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Public Affairs — Page 6

Can a tiny invasive snail help save Latin American coffee?

By University of Michigan 1/23/2020 ANN ARBOR—While conducting fieldwork in Puerto Rico’s central mountainous region in 2016, University of Michigan ecologists noticed tiny trails of bright orange snail excrement on the undersurface of coffee leaves afflicted with coffee leaf rust, the crop’s most economically important pest. Intrigued, they conducted field observations and laboratory experiments over the next several years and…

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A Strong Foundation

By UC Santa Barbara 1/29/2020 Anyone who’s read “The Lorax” will recognize that certain species serve as the foundation of their ecosystems. When the truffula trees disappear, so to do the swomee-swans and bar-ba-loots. However, the same is not necessarily true the other way around. Scientists have taken a growing interest in ecological stability — the factors that make an…

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Drug Lord’s Hippos Make Their Mark on Foreign Ecosystem

By UC San Diego 1/23/2020 Four hours east of Medellín in northern Colombia’s Puerto Triunfo municipality, the sprawling hacienda constructed by infamous drug lord Pablo Escobar of “Narcos” fame has become a tourist attraction. When Escobar’s empire crashed, the exotic animals housed at his family’s zoo, including rhinos, giraffes and zebras, were safely relocated to new homes… except for the…

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Mangroves on the run find a more northern home

By Chrystian Trejedor, Florida International University 12/18/2019 The north might no longer be as inhospitable to mangroves as it once was. Fleeing rising seas in South Florida, mangroves are establishing themselves farther north along Florida’s Atlantic and Gulf coasts. Some are thriving in southern Texas and are already approaching Mississippi and Alabama – places where they historically could not withstand the climate,…

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Researchers find some forests crucial for climate change mitigation, biodiversity

By Steve Lundeberg, Oregon State University 12/9/2019 CORVALLIS, Ore. – A study by Oregon State University researchers has identified forests in the western United States that should be preserved for their potential to mitigate climate change through carbon sequestration, as well as to enhance biodiversity. Those forests are mainly along the Pacific coast and in the Cascade Range, with pockets…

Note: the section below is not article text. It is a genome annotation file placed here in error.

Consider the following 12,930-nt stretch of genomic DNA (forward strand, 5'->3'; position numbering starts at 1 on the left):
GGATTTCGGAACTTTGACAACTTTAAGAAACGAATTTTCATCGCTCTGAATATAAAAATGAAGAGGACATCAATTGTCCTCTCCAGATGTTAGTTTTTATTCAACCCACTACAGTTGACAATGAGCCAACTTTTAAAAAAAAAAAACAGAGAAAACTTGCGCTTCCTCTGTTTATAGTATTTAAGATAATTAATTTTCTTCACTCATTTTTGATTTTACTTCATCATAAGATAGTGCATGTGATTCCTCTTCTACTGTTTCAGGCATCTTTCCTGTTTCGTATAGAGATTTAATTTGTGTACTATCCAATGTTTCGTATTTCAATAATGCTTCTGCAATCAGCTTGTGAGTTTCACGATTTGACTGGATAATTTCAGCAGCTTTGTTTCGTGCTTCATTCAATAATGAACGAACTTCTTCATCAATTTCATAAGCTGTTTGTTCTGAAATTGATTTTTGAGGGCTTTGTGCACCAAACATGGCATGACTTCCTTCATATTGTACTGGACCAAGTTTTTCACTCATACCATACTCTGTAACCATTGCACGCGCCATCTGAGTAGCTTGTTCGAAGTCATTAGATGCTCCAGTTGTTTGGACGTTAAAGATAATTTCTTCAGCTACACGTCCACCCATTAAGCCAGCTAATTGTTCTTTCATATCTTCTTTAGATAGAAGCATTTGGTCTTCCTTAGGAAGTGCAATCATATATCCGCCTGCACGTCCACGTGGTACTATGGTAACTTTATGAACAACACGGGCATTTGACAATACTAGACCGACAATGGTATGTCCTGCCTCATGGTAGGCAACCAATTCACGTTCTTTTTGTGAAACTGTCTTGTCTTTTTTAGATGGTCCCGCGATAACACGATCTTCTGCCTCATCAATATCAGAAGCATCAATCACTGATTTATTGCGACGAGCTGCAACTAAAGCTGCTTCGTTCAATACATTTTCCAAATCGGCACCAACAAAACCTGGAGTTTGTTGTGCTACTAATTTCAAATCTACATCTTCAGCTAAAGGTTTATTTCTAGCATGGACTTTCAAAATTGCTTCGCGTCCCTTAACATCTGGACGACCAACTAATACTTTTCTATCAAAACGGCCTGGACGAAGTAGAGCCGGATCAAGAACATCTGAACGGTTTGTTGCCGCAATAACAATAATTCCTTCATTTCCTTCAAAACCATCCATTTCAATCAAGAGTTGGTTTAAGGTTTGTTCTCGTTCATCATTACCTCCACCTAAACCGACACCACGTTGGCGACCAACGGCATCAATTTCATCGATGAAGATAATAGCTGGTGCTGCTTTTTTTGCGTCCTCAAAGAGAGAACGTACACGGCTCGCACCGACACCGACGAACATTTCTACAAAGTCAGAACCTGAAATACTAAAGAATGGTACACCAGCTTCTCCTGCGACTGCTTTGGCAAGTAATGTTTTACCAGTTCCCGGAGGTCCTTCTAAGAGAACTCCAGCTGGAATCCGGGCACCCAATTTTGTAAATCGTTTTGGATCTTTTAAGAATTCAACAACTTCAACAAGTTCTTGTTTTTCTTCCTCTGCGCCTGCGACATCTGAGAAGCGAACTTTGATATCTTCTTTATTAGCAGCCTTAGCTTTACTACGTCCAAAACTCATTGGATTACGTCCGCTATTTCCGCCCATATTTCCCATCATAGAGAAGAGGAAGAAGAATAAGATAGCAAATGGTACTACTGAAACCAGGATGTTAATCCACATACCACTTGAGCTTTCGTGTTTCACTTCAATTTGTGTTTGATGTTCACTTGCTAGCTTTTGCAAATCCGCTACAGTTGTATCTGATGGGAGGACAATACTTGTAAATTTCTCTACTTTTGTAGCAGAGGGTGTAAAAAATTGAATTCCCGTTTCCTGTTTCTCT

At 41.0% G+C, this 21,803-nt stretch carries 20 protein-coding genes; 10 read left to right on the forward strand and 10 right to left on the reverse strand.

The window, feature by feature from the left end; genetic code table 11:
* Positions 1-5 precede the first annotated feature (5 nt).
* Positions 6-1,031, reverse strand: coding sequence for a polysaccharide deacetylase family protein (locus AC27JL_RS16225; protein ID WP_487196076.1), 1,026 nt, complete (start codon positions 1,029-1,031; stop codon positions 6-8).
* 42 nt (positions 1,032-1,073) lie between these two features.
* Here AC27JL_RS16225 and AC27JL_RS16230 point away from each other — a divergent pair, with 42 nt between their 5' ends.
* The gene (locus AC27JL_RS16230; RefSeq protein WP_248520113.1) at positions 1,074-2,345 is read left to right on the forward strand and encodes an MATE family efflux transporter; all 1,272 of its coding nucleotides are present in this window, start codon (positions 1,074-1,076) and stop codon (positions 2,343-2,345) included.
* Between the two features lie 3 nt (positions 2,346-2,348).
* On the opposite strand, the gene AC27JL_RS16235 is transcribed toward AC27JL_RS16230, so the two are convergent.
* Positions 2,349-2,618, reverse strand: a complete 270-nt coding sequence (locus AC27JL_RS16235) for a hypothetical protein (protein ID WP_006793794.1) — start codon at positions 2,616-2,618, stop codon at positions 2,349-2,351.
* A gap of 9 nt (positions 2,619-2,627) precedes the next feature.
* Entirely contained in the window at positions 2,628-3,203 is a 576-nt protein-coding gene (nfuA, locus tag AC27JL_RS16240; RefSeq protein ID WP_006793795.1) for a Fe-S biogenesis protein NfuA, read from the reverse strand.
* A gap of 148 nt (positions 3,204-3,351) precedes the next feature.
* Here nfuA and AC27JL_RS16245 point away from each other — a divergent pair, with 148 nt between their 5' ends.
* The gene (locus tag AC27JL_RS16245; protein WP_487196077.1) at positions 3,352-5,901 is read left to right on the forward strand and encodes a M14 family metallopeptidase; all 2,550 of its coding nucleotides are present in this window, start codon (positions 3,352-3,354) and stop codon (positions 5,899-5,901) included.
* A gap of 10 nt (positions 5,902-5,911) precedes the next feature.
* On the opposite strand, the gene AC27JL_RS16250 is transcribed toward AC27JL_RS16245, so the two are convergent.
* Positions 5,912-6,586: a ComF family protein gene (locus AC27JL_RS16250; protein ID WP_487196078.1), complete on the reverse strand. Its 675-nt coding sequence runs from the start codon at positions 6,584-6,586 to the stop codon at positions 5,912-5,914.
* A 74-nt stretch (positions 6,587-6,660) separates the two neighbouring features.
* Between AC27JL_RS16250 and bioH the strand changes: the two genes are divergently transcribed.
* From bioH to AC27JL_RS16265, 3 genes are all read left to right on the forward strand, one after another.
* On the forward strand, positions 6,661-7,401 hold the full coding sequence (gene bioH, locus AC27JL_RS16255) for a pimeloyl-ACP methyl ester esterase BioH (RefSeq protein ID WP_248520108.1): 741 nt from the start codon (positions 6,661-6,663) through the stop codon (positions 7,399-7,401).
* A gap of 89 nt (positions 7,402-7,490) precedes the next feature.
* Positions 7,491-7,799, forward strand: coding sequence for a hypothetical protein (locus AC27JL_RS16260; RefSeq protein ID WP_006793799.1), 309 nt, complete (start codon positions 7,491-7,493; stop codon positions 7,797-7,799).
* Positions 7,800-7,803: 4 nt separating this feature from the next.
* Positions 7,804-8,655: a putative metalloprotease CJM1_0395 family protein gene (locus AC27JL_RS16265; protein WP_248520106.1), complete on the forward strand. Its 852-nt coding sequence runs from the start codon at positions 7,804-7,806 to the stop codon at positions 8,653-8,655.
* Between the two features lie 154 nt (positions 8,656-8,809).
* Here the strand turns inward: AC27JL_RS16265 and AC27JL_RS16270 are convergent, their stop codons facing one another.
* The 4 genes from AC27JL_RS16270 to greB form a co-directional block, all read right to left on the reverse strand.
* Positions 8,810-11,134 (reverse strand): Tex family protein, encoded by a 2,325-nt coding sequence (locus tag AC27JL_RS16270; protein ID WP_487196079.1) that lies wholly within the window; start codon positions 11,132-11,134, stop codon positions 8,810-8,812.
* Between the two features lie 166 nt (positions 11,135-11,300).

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Study sheds light on UK’s ‘overlooked’ bee species

By Anglia Ruskin University 12/11/2019 CAMBRIDGE, U.K.–Findings from ARU project could help to protect solitary, ground-nesting bees The UK’s first citizen science project focusing on solitary, ground-nesting bees has revealed that they nest in a far broader range of habitats than previously thought. There are approximately 250 species of solitary bee in the UK, but far less is known about…

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A (sorta) good news story about a songbird and climate change

By University of Manitoba 12/12/2019 MANITOBA, Canada –  University of Manitoba researchers made a recent discovery that suggests Purple Martins, unlike other long-distance migratory songbirds, show promise of being able to adapt to climate change. The Purple Martin’s (Progne subis) breeding range spans from Florida to northern Alberta, and the smartphone-sized songbird passes our winter months on small islands in…

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Living at the edges

By Washington State University 12/4/2019 PULLMAN, Wash. – Resembling an overgrown house cat with black-tipped ears and a stubby tail, the Canada lynx, a native of North America, teeters on the brink of extinction in the U.S. The few lynx that now roam parts of Washington and the mountainous Northwest survive largely because of a network of protected landscapes that crosses…

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Yeasts in nectar can stimulate the growth of bee colonies

By KU Leuven 11/20/2019 Researchers from KU Leuven have discovered that the presence of yeasts can alter the chemical composition and thus the nutritional value of nectar for pollinators such as bees. The study discovered that yeasts can even boost bee health and colony fitness. “Research into the role of microbes in our ecosystem is of vital importance to safeguard bees.”…

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